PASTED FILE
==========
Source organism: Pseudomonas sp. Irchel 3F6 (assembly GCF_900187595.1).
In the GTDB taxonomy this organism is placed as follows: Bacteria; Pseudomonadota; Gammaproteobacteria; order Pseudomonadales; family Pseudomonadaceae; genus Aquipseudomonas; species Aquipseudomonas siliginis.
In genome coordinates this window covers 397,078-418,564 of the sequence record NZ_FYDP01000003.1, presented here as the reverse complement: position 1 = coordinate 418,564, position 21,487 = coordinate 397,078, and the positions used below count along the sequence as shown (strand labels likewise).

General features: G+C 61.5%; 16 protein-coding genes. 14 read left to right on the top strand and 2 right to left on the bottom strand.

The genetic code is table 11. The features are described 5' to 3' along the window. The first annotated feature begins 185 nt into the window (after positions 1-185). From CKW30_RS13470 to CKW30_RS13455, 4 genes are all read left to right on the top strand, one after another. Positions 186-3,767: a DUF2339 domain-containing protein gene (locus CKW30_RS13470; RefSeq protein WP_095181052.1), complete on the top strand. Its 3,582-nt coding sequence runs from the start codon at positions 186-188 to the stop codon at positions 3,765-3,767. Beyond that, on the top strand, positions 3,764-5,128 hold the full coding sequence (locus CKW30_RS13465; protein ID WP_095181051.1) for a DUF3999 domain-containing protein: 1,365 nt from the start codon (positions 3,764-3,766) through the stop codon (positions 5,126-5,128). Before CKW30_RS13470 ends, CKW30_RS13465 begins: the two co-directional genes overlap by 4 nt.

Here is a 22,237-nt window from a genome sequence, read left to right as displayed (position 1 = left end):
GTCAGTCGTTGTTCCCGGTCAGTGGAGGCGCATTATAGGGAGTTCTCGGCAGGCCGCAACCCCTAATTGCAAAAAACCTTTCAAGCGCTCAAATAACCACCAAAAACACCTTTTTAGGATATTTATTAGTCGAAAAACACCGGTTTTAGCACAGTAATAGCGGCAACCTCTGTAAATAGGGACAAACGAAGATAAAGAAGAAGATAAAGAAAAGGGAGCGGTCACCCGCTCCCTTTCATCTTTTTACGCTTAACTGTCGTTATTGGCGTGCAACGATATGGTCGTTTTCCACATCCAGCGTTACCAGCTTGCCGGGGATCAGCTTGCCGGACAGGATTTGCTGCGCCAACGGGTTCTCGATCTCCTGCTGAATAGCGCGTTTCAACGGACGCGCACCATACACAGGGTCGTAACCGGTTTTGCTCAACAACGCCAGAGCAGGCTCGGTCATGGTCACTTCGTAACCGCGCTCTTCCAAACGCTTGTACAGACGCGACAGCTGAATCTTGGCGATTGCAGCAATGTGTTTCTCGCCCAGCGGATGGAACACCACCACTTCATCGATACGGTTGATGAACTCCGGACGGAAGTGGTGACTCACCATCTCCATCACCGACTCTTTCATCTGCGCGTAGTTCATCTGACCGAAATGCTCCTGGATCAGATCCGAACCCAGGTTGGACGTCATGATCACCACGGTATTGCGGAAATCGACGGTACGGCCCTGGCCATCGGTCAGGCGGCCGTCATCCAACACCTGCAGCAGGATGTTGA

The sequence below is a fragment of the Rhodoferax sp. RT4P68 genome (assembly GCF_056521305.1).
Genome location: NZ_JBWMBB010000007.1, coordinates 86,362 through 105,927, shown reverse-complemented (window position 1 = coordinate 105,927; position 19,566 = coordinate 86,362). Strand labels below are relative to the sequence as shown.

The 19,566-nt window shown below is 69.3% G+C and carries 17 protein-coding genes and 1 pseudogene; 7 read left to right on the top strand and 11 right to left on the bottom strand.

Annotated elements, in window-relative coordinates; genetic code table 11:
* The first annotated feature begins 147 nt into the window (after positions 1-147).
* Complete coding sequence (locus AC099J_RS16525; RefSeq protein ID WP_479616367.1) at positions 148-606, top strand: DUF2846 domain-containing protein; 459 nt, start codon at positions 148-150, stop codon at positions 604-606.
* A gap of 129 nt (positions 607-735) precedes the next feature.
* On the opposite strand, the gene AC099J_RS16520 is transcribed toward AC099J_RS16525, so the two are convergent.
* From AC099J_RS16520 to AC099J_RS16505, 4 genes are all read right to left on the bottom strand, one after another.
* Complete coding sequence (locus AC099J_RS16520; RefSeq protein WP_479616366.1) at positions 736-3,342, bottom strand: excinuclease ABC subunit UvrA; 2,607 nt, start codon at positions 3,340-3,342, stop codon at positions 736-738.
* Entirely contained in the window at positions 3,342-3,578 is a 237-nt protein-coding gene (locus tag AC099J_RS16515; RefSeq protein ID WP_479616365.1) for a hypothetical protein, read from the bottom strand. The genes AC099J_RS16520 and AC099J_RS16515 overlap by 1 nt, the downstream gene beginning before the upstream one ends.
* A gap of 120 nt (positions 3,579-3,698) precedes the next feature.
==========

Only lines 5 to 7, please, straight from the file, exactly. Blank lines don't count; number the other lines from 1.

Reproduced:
The genetic code is table 11. The features are described 5' to 3' along the window. The first annotated feature begins 185 nt into the window (after positions 1-185). From CKW30_RS13470 to CKW30_RS13455, 4 genes are all read left to right on the top strand, one after another. Positions 186-3,767: a DUF2339 domain-containing protein gene (locus CKW30_RS13470; RefSeq protein WP_095181052.1), complete on the top strand. Its 3,582-nt coding sequence runs from the start codon at positions 186-188 to the stop codon at positions 3,765-3,767. Beyond that, on the top strand, positions 3,764-5,128 hold the full coding sequence (locus CKW30_RS13465; protein ID WP_095181051.1) for a DUF3999 domain-containing protein: 1,365 nt from the start codon (positions 3,764-3,766) through the stop codon (positions 5,126-5,128). Before CKW30_RS13470 ends, CKW30_RS13465 begins: the two co-directional genes overlap by 4 nt.

Here is a 22,237-nt window from a genome sequence, read left to right as displayed (position 1 = left end):
GTCAGTCGTTGTTCCCGGTCAGTGGAGGCGCATTATAGGGAGTTCTCGGCAGGCCGCAACCCCTAATTGCAAAAAACCTTTCAAGCGCTCAAATAACCACCAAAAACACCTTTTTAGGATATTTATTAGTCGAAAAACACCGGTTTTAGCACAGTAATAGCGGCAACCTCTGTAAATAGGGACAAACGAAGATAAAGAAGAAGATAAAGAAAAGGGAGCGGTCACCCGCTCCCTTTCATCTTTTTACGCTTAACTGTCGTTATTGGCGTGCAACGATATGGTCGTTTTCCACATCCAGCGTTACCAGCTTGCCGGGGATCAGCTTGCCGGACAGGATTTGCTGCGCCAACGGGTTCTCGATCTCCTGCTGAATAGCGCGTTTCAACGGACGCGCACCATACACAGGGTCGTAACCGGTTTTGCTCAACAACGCCAGAGCAGGCTCGGTCATGGTCACTTCGTAACCGCGCTCTTCCAAACGCTTGTACAGACGCGACAGCTGAATCTTGGCGATTGCAGCAATGTGTTTCTCGCCCAGCGGATGGAACACCACCACTTCATCGATACGGTTGATGAACTCCGGACGGAAGTGGTGACTCACCATCTCCATCACCGACTCTTTCATCTGCGCGTAGTTCATCTGACCGAAATGCTCCTGGATCAGATCCGAACCCAGGTTGGACGTCATGATCACCACGGTATTGCGGAAATCGACGGTACGGCCCTGGCCATCGGTCAGGCGGCCGTCATCCAACACCTGCAGCAGGATGTTGA